CoonTail Fly

Coontail Fly

The Coontail Series combines unique natural materials and the best in new synthetics. The use of Finnish Raccoon and Enrico Puglisi's new brushes makes for flies that cast easily, that have lively action in the water, and a durability beyond what you will find in the usual marabou and feather construction. These flies feature big, bright animal eyes from Cascade Crest that are tied in like lead or brass dumbell eyes. They are all tied on Gamakatsu hooks, the best hook made today. These flies can be tied for any species that prey on baitfish and will take you five minutes to tie and our preform flies taking 10 times more time.

To purchase any of the materials listed for this fly, click on the item in the Materials list below.

Materials:

Tying Instructions:

Step one.
Mount an SL12S 1/0 hook in the vise. Wrap the thread in at the hook eye and wrap back towards the bend of the hook, covering the hook shank and continue to about 3mm past the bend and wrap back to just over the hook point. Apply cement over the wrappings, I usually use Dave's Flexement, but you can use any tacky cement. I really hate it when a fly comes apart after the first couple of fish chomp it.

Step two.
Cut a small clump of Finn Coon fur off the hide. Use a pair of sharp scissors and cut the fur right at the base. I keep large, small, and iris scissors especially for hair and fur, but then I really like good scissors. Keep at least one pair of hair scissors separate for this purpose and your flies will turn out better.
Trim the butts of the fur to the length you need for the fly or at least square them. At this point I use a bodkin and daub in more cement into the butt fibers. I met a young fly tyer about 8 years old and he said to me "I build flies", I thought he showed great insite. I build my flies too. There are flies I don't use any cement or chemicals of any kind, but 99% of the time I use cement, it just depends on how durable you want yours.
Tie the butts in at the point you left the thread and wrap them securely in towards the bend of the hook, and return the thread back to the place over the hook point. I usually put in two or three courses. It is not shown here, but you should wrap back toward the bend where your wraps end and post the tail. Posting the tail keeps it from fouling the hook and focuses the shape of the tail. By posting I mean you take the hair and pull it straight up. Wrap four or five courses of thread around the base and then wrap back around the hook shank. You can see this detail in the Destroyer Series.

Step three:
Step three involves attaching the eyes. At this point you need to decide how deep you want to fish this fly as the eyes determine the look and sink rate of the fly. In this illustration I am showing 6.5mm E-Z Eyes from Cascade Crest Tools, (these eyes are plastic animal eyes but have a piece of tubing that join the stems making them work like dumbells, see the instructions under Tying Tips), if you want to fish the fly deeper than a few inches beneath the surface, add lead, brass, or the dumbell eye of your choice. If you choose weighted eyes you will make the fly fish point up like a Clouser.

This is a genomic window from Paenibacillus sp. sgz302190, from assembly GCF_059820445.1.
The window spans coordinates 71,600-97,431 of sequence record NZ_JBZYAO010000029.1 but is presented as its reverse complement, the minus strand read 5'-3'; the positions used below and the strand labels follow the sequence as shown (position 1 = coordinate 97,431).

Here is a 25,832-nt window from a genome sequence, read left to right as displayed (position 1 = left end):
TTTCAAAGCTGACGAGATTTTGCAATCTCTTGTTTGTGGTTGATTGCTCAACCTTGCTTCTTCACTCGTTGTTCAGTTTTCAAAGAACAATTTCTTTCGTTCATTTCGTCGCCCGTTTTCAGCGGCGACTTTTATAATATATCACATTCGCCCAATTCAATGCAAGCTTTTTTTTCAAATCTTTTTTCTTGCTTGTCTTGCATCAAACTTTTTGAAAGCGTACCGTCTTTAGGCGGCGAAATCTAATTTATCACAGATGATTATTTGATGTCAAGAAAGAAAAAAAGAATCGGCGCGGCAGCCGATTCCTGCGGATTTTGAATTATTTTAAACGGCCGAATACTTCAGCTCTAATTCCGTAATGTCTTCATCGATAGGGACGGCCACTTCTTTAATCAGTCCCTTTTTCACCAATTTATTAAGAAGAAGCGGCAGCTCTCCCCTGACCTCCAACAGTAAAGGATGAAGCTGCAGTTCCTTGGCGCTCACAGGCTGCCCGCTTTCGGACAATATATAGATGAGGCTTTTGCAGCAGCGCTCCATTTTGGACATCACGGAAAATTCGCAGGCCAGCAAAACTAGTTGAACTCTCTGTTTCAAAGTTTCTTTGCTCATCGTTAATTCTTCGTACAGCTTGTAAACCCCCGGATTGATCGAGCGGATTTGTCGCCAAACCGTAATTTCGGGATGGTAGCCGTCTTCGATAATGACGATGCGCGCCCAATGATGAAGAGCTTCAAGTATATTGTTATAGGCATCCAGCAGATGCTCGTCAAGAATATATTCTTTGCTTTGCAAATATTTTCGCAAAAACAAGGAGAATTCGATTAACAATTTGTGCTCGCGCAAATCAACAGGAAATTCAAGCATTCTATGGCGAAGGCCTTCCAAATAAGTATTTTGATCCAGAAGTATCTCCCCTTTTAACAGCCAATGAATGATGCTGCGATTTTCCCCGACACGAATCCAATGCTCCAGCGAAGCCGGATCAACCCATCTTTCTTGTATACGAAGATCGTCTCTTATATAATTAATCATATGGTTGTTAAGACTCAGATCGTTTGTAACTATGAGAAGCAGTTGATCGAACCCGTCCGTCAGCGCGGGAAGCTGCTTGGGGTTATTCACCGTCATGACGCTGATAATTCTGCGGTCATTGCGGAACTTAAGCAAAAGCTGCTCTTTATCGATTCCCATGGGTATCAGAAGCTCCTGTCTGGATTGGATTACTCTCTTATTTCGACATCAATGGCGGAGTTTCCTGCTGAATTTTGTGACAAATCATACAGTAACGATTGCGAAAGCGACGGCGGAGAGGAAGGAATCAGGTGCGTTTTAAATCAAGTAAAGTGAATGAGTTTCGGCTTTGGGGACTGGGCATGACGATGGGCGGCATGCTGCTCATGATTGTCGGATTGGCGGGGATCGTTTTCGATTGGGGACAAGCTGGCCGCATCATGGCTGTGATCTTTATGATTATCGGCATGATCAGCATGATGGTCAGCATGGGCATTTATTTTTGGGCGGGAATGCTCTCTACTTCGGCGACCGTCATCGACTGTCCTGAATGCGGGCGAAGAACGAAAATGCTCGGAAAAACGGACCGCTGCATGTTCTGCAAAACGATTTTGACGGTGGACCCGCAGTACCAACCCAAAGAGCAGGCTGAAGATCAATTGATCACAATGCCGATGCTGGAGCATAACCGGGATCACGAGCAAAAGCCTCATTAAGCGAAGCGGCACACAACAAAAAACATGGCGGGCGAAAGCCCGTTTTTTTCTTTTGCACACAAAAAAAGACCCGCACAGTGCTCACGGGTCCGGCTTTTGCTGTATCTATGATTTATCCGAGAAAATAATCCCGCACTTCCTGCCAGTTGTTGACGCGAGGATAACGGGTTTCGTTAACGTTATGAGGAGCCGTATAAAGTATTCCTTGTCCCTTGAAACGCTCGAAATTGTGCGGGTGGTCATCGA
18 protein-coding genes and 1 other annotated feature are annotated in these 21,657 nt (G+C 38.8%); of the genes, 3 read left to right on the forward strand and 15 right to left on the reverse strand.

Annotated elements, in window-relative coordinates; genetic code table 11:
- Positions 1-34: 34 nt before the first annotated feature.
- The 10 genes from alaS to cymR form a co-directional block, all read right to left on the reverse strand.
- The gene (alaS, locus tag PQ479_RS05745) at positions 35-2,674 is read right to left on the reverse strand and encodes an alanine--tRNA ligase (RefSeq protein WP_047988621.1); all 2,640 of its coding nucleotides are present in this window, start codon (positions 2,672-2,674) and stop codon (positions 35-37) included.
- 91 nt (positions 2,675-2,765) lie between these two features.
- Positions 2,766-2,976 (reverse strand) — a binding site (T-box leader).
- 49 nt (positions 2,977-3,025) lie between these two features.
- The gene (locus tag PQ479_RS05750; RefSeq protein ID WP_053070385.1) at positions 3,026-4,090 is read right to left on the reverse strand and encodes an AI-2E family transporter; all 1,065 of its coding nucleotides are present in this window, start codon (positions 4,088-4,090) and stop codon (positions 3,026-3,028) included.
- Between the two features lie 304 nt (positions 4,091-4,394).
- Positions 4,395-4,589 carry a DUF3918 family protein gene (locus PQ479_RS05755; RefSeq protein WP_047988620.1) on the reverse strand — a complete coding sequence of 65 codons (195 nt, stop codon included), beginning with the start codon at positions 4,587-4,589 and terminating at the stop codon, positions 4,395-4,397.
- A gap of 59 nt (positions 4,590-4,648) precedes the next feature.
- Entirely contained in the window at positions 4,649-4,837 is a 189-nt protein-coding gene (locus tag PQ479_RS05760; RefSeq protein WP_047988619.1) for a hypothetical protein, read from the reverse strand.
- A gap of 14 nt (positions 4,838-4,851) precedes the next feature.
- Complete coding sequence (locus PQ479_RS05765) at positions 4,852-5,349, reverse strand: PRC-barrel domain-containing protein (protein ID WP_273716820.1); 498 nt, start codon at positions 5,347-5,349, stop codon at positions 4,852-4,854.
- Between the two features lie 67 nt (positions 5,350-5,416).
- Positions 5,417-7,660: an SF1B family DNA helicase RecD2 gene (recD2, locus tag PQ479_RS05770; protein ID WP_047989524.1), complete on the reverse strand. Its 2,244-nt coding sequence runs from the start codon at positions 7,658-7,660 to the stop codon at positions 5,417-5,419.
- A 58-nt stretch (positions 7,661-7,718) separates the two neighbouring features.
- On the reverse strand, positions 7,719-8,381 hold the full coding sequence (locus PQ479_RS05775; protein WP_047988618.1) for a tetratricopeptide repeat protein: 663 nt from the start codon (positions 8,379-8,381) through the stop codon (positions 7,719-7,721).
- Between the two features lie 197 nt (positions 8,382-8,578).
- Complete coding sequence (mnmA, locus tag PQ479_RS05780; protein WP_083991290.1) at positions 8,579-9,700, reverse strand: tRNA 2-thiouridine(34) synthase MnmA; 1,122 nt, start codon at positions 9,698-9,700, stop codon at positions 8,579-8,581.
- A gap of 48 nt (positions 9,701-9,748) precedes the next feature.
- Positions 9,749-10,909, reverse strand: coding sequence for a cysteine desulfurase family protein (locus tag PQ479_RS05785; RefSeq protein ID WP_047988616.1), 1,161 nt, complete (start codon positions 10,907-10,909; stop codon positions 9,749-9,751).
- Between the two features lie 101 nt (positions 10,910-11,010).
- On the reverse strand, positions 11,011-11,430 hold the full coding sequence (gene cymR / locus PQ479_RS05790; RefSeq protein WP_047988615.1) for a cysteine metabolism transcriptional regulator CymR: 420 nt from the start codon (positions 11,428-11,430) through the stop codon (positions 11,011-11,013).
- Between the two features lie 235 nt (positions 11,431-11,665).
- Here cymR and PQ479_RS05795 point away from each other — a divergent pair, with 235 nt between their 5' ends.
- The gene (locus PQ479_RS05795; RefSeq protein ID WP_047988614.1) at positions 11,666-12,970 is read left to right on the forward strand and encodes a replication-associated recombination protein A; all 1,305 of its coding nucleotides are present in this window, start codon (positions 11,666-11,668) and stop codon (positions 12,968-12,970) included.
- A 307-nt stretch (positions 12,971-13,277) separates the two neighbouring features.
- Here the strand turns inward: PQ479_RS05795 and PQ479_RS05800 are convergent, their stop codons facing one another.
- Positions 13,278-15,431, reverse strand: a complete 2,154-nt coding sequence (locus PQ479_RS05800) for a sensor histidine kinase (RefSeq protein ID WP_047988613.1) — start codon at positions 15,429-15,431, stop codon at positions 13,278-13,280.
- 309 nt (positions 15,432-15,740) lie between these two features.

Wrap the thread forward to about 1/4" or so from the hook eye. Set the eyes in on the top of the hook shank and cross them in as you would with any other dumbell eye, here again, cement in the eyes. Even snuggly tied eyes can move if they are not reinforced. Wrap the thread back to the top of the tail tie in.

Step four:
Tie in the tag end of the Enrico Puglisi Anadromus Brush Red securely, pay attention to the sharp end of the wire core of the brush as it will cut your thread. Palmer the brush forward, just as you would a feather (see Tying Tips for more detail), I use a small tool that looks like a wire dog brush. Make three wraps and tie off the brush. Snip the brush off using a pair of fine wire cutters. Cut it close and then burnish the sharp end down to the hook shank; a pair of fine needle nose chainer pliers do the besr job, but anything steel will do. Working with stainless steel core brush material like Enrico's requires a few new tools but they are relatively inexpensive and are easily found; once you try brush material you will not mind the extras, it is a phenomenal.

Step five:
Apply a little cement and tie in the Anadromus Green Chartreuse brush as above. Palmer the brush forward, cross the eyes, make an extra turn in front of the eyes and tie off. be sure to burnish the nipped end. Whip finish and the fly is basically finished. If you need a weed guard, tie it in now and make a neat head, otherwise just apply head cement.

Here are some of the other patterns in this series:

#016 SWFT Coontail Chartreuse

Hook: SL 12S 1/0
Tail: White Finnish Raccoon
Collar: EP Red Anadromus Brush
Head: EP Green Chartreuse Anadromus Brush
Eyes: Clear Plastic Animal Eyes
Weedguard: 20# Mason Hard Mono

#017 SWFT Coontail Red

Hook: SL 12S 1/0
Tail: White Finnish Raccoon
Collar: White Pearl Estaz Grande
Head: EP Red Anadromus Brush
Eyes: Clear Plastic Animal Eyes
Weedguard: 20# Mason Hard Mono

#018 SWFT Coontail White

Hook: SL 12S 1/0
Tail: White Finnish Raccoon
Collar: White Pearl Estaz Grande
Head: EP Red Anadromus Brush
Eyes: Clear Plastic Animal Eyes
Weedguard: 20# Mason Hard Mono

#019 SWFT Coontail Yellow

Hook: SL 12S 1/0
Tail: White Finnish Raccoon
Collar: White Pearl Estaz Grande
Head: EP Red Anadromus Brush
Eyes: Clear Plastic Animal Eyes
Weedguard: 20# Mason Hard Mono